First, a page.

Biblical Universalism?

Those who know me know that I can in no sense be fairly described as a fan of Charles Hodge. However, I have run across a remarkable passage in his Systematic Theology that I cannot agree with more. As usual, I am happy to be wrong.

Hodge wrote, commenting on Romans 5:18,

All the descendants of Adam, except those of whom it is expressly revealed that they cannot inherit the kingdom of God, are saved. … Not only, however, does the comparison, which the Apostle makes between Adam and Christ, lead to the conclusion that as all are condemned for the sin of the one, so all are saved by the righteousness of the other, those only excepted whom the Scriptures except; but the principle assumed throughout the the whole discussion teaches the same doctrine. That principle is that it is more congenial with the nature of God to bless than to curse, to save rather than to destroy. (Hodge, Systematic Theology, Vol. 1, p. 26)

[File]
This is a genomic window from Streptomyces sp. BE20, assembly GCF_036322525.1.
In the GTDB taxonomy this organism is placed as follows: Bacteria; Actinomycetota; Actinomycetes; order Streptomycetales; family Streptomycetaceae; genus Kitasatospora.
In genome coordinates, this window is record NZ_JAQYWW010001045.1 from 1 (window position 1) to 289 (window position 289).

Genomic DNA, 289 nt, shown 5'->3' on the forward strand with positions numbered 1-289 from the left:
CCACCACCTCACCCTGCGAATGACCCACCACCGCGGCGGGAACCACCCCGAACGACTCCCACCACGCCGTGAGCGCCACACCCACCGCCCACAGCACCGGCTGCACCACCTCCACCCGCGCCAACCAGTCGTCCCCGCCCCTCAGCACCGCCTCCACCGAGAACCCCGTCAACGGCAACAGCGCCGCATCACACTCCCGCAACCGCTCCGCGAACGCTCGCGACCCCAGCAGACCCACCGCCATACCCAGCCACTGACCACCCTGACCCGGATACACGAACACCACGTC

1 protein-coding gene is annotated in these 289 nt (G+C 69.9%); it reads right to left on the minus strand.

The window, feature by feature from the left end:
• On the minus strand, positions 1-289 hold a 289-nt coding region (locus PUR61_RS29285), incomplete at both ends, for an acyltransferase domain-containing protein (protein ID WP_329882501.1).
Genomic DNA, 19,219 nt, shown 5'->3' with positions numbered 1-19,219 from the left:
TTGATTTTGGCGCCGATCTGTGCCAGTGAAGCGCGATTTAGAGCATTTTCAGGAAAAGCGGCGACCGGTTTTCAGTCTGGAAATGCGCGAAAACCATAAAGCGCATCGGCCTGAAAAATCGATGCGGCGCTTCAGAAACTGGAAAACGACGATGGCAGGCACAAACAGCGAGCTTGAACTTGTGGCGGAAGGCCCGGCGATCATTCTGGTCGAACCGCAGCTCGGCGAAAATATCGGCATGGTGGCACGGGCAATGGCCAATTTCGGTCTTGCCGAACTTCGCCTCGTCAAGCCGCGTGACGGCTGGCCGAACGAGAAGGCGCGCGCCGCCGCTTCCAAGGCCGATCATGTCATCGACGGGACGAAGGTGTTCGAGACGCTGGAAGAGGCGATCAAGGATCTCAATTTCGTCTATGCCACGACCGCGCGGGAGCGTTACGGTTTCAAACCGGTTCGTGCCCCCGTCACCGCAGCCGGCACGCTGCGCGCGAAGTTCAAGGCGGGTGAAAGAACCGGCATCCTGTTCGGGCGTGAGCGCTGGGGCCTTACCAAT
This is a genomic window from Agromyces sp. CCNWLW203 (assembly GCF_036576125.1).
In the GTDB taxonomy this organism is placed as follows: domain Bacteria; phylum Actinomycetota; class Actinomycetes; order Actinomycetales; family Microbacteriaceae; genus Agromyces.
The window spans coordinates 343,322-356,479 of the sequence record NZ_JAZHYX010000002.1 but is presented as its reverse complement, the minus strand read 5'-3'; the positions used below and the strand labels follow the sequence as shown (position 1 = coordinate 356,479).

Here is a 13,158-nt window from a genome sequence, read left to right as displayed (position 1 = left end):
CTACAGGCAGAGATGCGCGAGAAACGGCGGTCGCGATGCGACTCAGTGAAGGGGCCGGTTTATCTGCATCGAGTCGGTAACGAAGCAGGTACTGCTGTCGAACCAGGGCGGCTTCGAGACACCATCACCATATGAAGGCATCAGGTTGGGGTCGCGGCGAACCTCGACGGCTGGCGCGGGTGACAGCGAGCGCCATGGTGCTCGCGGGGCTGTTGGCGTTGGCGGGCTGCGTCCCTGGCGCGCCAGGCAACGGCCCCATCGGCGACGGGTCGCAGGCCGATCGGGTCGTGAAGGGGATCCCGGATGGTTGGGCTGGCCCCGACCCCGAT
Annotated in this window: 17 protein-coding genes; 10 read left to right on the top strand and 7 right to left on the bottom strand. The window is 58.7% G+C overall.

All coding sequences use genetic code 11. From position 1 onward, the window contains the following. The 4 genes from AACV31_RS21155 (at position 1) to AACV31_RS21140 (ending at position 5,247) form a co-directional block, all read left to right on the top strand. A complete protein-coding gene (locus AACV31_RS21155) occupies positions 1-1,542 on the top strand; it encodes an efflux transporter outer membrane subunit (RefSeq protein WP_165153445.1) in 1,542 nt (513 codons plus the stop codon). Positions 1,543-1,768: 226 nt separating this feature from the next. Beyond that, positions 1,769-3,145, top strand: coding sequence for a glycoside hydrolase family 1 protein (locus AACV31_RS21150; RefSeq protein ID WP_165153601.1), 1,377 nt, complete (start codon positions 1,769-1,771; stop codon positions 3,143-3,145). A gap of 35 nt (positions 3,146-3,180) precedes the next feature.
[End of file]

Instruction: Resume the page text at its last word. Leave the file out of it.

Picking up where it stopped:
In short, Hodge declared as a sweeping principle that, in the light of Jesus’ death, all men are to be said to be saved by the death of Christ, save only for those which Scripture excludes from this. It is clear that even Hodge never applied this universal principle consistently and that almost no one took much notice of it. Yet there it stands – the greatest 19th century Old Princeton Calvinists proclaimed that all men are saved except those excluded by Scripture as a broad principle of application. Such a statement invites us to view all men as saved until they publicly and finally exclude themselves.

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